Why it is needed
This is a tough and sensitive issue to tackle. Most of the out-of-date and obscure 'studies' done in the name of aromatherapy and poorly-referenced in the books are the main reason I have created this website. As a scientist (horticulturist) and journalist I am appalled at the lack of proper referencing of cited studies (or just plain unreferenced statements) in the books.
In addition, often contradictory information about the use and properties
of an essential oil can be found on the same page (numerous instances in
Sylla Shepard-Hangar's The Aromatherapy Practioner Reference Manual).
For $125 you get lists of chemical components (accurate, for the most part),
lists of traditional and esoteric uses (mostly taken from herbalism, a
big mistake) and a dumpster-style listing of uses for the skin, respiratory,
cardio, etc. systems that is so fraught with contradictions and lack of
application information to be useless. If that isn't bad enough, nowhere
in the charts will the reader find the linked reference information to
the mostly-out-of-date citations in the bibliography.
What good is it for the potential AT practitioner/researcher to read that sweet fennel EO is 'powerful on neuromuscular spasms-paralysis' (CHART 225) when that interesting, outlandish tidbit is not cited? In addition, a number of the oils she lists are not available, and have not been for years. There simply is no market for them, but in throwing together the Manual, she did not check that fact.
I chose that "Manual" as an example (you can find others on the 'bad books' page, still under construction) because folks are shelling out $125 for a book that seems to thumb its nose at scientific responsibility, writing ethics, and any sense of shame. Not to single Shepard-Hanger out as the only guilty party, as most books are not publishing relevant or accurate research information, although they may appear to do so. They are merely regurgitating plagiarized information, extrapolated fantasies, and author's flights of fancy based on herbal uses of plants.
The various aromatherapy organizations and schools that sell memberships, certifications, diplomas and other forms of justification for someone to call themselves an aromatherapist do not fund nor encourage research. They sell the fairy-tale books and high-priced workshops and on-line courses.
In their favor, many do, for the most part, teach essential oil safety, basic anatomy and physiology and other useful information. If anyone is interested in studying aromatherapy, they have the basic information, but be aware they do no research themselves, either to break new ground, or to verify the information they are teaching. As with anything you put out money for, buyer beware, especially since the information you are paying for is unverified research on potentially dangerous solvents (essential oils) that you will be breathing in, putting on your body, or in rare instances, ingesting. It's your life, be careful.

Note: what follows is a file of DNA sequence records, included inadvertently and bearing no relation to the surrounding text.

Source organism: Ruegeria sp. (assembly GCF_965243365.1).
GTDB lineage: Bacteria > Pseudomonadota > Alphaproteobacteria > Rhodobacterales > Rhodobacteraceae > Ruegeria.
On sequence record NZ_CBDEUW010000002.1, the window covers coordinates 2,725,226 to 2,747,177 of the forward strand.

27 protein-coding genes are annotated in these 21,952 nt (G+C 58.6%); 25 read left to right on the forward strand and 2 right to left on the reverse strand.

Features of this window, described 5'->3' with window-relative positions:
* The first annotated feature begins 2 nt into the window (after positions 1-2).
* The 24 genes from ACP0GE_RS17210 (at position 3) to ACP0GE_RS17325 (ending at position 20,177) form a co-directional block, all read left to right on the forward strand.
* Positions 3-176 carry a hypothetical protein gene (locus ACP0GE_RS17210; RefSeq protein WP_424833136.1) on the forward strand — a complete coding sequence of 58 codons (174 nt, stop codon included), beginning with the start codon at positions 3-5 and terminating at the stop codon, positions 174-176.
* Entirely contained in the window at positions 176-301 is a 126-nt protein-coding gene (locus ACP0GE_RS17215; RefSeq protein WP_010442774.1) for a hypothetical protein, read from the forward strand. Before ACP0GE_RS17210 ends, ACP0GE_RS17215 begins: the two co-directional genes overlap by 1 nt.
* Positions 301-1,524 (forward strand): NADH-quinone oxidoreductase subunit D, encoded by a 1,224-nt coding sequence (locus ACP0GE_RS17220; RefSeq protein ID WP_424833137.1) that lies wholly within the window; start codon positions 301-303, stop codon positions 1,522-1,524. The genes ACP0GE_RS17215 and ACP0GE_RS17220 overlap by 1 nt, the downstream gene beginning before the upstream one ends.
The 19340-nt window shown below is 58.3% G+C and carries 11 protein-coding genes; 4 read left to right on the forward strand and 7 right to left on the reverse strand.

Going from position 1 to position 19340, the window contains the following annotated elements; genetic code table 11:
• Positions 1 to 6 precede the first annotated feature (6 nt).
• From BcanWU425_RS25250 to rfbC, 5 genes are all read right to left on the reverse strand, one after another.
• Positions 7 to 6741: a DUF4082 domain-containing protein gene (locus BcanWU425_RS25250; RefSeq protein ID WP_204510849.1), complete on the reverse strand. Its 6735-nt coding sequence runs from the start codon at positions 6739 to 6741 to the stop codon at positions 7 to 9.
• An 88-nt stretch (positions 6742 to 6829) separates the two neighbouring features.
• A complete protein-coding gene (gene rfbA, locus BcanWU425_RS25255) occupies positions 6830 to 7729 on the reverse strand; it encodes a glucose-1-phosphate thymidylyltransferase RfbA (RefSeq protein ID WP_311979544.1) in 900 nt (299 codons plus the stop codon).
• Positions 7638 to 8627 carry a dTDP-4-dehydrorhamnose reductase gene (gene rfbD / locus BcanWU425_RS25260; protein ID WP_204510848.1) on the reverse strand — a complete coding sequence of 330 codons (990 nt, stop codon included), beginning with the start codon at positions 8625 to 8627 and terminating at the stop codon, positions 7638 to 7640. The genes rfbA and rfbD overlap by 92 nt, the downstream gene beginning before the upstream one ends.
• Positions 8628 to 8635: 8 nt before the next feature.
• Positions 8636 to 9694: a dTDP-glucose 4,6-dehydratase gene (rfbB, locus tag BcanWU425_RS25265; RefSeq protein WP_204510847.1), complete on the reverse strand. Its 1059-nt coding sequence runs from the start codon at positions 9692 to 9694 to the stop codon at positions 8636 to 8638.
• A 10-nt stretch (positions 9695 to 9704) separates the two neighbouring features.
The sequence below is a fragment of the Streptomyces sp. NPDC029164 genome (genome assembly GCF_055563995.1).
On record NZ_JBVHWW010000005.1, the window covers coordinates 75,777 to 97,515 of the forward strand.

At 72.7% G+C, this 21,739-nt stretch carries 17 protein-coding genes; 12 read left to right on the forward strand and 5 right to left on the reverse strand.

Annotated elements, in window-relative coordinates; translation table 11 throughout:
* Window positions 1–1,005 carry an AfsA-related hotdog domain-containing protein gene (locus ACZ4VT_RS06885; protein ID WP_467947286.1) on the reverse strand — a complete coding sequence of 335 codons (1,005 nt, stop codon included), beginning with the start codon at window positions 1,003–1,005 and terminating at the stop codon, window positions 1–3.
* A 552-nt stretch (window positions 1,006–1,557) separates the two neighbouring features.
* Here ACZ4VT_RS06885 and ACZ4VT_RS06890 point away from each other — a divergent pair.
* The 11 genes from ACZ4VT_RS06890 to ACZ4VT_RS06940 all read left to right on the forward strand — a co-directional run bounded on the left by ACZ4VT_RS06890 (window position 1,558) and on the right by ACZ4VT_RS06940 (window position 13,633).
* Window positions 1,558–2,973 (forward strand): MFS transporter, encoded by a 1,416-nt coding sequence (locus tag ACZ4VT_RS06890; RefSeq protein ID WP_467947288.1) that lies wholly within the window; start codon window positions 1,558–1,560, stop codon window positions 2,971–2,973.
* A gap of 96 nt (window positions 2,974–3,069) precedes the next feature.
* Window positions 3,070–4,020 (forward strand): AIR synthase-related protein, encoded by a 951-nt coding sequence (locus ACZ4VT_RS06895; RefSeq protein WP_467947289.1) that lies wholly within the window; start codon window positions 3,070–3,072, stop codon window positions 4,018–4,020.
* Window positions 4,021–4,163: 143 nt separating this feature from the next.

Who's doing research
No aromatherapy 'schools' are.
No aromatherapy organizations are.
No practicing aromatherapists are. (at least they aren't publishing, except in aromatherapy journals, that are not peer-reviewed by complimentary scientific disciplines, so I am not counting them.)
I would love to be contradicted on this, and I would gladly add the information regarding any doing research.
These folks are conducting essential oil research, although not 'aromatherapy' per se:
Sense of Smell Institute
olfaction.org is a great resource
The Jacob Smell Research Laboratory
Olfaction -- technical site, lots of great links
Pub Med (formerly Medline) -- great source for free searches. Just type in 'essential oils' or 'volatile oils', or the name of a specific oil you are interested in to read abstracts of research studies. Please be advised that much research is done 'in vitro' (in a petrie dish) not 'in vivo' (on people) so it is hard, if not impossible, to extrapolate the data to declare that the substance will perform in such a manner on humans.)
Internet Online Library -- abstracts of some professional and some amateur research on AT.
Aromacaring (formerly Aromasense) -- sometimes this site makes sense, sometimes its fairy tales counter its credibility.
This page is still under construction. Please email me with other research sources, and I will gladly add them, as it can only benefit the aromatherapy community.